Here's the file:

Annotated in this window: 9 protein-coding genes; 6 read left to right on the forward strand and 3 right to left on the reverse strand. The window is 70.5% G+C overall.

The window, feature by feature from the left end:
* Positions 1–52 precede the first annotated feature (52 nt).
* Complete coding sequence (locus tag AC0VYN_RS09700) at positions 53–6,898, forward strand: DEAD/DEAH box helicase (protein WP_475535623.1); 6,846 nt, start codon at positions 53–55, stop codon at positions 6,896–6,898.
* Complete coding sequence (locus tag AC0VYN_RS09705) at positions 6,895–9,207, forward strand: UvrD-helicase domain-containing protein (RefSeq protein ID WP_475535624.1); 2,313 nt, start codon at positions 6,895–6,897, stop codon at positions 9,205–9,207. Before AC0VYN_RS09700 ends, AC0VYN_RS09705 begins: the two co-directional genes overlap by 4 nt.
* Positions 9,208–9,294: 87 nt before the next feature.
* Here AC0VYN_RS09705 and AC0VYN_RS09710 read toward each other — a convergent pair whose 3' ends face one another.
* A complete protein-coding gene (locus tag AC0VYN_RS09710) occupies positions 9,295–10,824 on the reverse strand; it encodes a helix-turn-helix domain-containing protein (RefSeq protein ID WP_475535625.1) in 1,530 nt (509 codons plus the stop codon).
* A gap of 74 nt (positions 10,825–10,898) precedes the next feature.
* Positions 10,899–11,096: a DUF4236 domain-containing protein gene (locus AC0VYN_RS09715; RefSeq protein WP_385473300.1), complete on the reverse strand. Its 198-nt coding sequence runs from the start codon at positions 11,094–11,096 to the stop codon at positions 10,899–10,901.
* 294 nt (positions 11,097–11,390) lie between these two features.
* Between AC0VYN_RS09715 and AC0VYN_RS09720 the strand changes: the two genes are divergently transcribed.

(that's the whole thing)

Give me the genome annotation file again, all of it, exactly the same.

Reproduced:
Annotated in this window: 9 protein-coding genes; 6 read left to right on the forward strand and 3 right to left on the reverse strand. The window is 70.5% G+C overall.

The window, feature by feature from the left end:
* Positions 1–52 precede the first annotated feature (52 nt).
* Complete coding sequence (locus tag AC0VYN_RS09700) at positions 53–6,898, forward strand: DEAD/DEAH box helicase (protein WP_475535623.1); 6,846 nt, start codon at positions 53–55, stop codon at positions 6,896–6,898.
* Complete coding sequence (locus tag AC0VYN_RS09705) at positions 6,895–9,207, forward strand: UvrD-helicase domain-containing protein (RefSeq protein ID WP_475535624.1); 2,313 nt, start codon at positions 6,895–6,897, stop codon at positions 9,205–9,207. Before AC0VYN_RS09700 ends, AC0VYN_RS09705 begins: the two co-directional genes overlap by 4 nt.
* Positions 9,208–9,294: 87 nt before the next feature.
* Here AC0VYN_RS09705 and AC0VYN_RS09710 read toward each other — a convergent pair whose 3' ends face one another.
* A complete protein-coding gene (locus tag AC0VYN_RS09710) occupies positions 9,295–10,824 on the reverse strand; it encodes a helix-turn-helix domain-containing protein (RefSeq protein ID WP_475535625.1) in 1,530 nt (509 codons plus the stop codon).
* A gap of 74 nt (positions 10,825–10,898) precedes the next feature.
* Positions 10,899–11,096: a DUF4236 domain-containing protein gene (locus AC0VYN_RS09715; RefSeq protein WP_385473300.1), complete on the reverse strand. Its 198-nt coding sequence runs from the start codon at positions 11,094–11,096 to the stop codon at positions 10,899–10,901.
* 294 nt (positions 11,097–11,390) lie between these two features.
* Between AC0VYN_RS09715 and AC0VYN_RS09720 the strand changes: the two genes are divergently transcribed.